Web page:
DYERSBURG, Tenn.— Middle Tennessee State University signed an agreement Wednesday, Nov. 7, to extend the MTSU Promise to Dyersburg State Community College, the fourth such pathway established for students with associate degrees to move seamlessly to the four-year university.
MTSU President Sidney A. McPhee and Dyersburg State President Karen A. Bowyer signed the documents in Dyersburg State’s Learning Resource Center Sells Family Lobby as MTSU continued its West Tennessee leg of its True Blue Tour, a 14-city, four-state caravan to recruit prospective students.
Dyersburg State, which is celebrating its 50th anniversary this year, is the fourth community college to join the MTSU Promise program, in which the university pledges support to help students at partner schools complete their associate degree, then move forward in seeking a four-year degree.
McPhee signed agreements earlier this year with Motlow State and Cleveland State community colleges and again on Nov. 6 with Southwest Tennessee.
“I am very pleased to strengthen our already strong relationship with Dyersburg State,” McPhee said, “and we want to take the hassle out of the student transfer process.”
Bowyer said she looks forward to renewing the partnership with MTSU.
“It can help many students transferring from Dyersburg to Middle Tennessee State,” she said. “We look forward to continuing these services to students here and get them prepared for Murfreesboro.
“This agreement will enable DSCC students to transfer to MTSU knowing that all courses will apply to the degree they intend to complete at the university.”
The agreement calls for Dyersburg State to share its students’ directory information with MTSU so they are included in tailored communications of emails and hard-copy mailings to help them plan for their bachelor’s degrees after they complete their associate degrees.
Also, the agreement says Dyersburg State students who agree to participate in the MTSU Promise will sign a “reverse transfer” agreement, meaning if they fail to complete their associate degrees before they transfer, they would automatically receive their associate degree from Dyersburg once they complete sufficient credits at MTSU.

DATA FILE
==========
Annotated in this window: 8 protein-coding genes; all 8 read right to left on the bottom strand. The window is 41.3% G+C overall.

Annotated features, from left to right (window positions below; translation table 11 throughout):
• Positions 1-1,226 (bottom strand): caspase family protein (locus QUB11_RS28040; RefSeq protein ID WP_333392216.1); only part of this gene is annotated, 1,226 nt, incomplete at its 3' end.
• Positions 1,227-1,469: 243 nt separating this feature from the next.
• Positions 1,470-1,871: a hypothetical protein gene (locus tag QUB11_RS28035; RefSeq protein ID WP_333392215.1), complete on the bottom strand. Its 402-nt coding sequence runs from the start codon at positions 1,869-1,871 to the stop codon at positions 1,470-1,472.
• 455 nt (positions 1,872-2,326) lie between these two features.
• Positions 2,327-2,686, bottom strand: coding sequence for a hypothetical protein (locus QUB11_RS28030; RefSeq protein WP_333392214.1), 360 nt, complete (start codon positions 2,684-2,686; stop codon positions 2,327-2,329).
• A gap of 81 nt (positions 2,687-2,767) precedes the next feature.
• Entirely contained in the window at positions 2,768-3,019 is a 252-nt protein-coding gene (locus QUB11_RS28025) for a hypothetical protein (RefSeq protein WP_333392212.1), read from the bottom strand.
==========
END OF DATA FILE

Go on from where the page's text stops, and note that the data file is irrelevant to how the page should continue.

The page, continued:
MTSU is No. 1 in the state in transfer students and is the top institution using the reverse transfer process.
Through its existing Guaranteed Transfer Scholarship Program, MTSU will provide aid for Dyersburg State students who transfer to MTSU in the amount of $3,000 per year for two years, or a maximum of four semesters, based on their earning a minimum 3.0 GPA.
Students transferring to MTSU will not be eligible to apply to receive the Guaranteed Transfer Scholarship until they complete 45 credit hours at Dyersburg.
Dr. Deb Sells, MTSU’s vice president for student affairs and vice provost for enrollment services, said the annual application deadline is Feb. 15, which means the majority of participating Dyersburg State students will have completed 60 credits before they transfer.
Sells also said MTSU will revise letters of rejection for students in the Dyersburg service area who apply to MTSU for freshman admission but aren’t admitted.
The letters will also say the student is being placed in a “deferred admission” category, and that MTSU recommends that they enroll at Dyersburg for two years of study under the Tennessee Promise, the state-funded scholarship that pays tuition and fees for two-year colleges.
MTSU will also guarantee those students that if they complete 60 credits with a 3.0 GPA at Dyersburg, they will be admitted and receive a scholarship to attend MTSU for their last two years of study, Sells said.
McPhee added the agreement is a win-win for both Dyersburg State and MTSU.
“This MTSU Promise is pretty exciting,” McPhee said. “We want to do everything possible to make it a seamless transition where students are not jumping through too many hoops. You (Dyersburg State) have outstanding students. We want to make sure they flourish at MTSU.”
“Communication between DSCC and MTSU will be enhanced as a result of this agreement,” added Bowyer. “This improved access to a baccalaureate degree will assist many students in the DSCC service area as they continue their higher education at MTSU.”
While on the Dyersburg campus, Bowyer led McPhee and MTSU representatives on a tour of nursing facilities featuring laboratory details from Dean of Nursing Amy Johnson.
— MTSU News (firstname.lastname@example.org)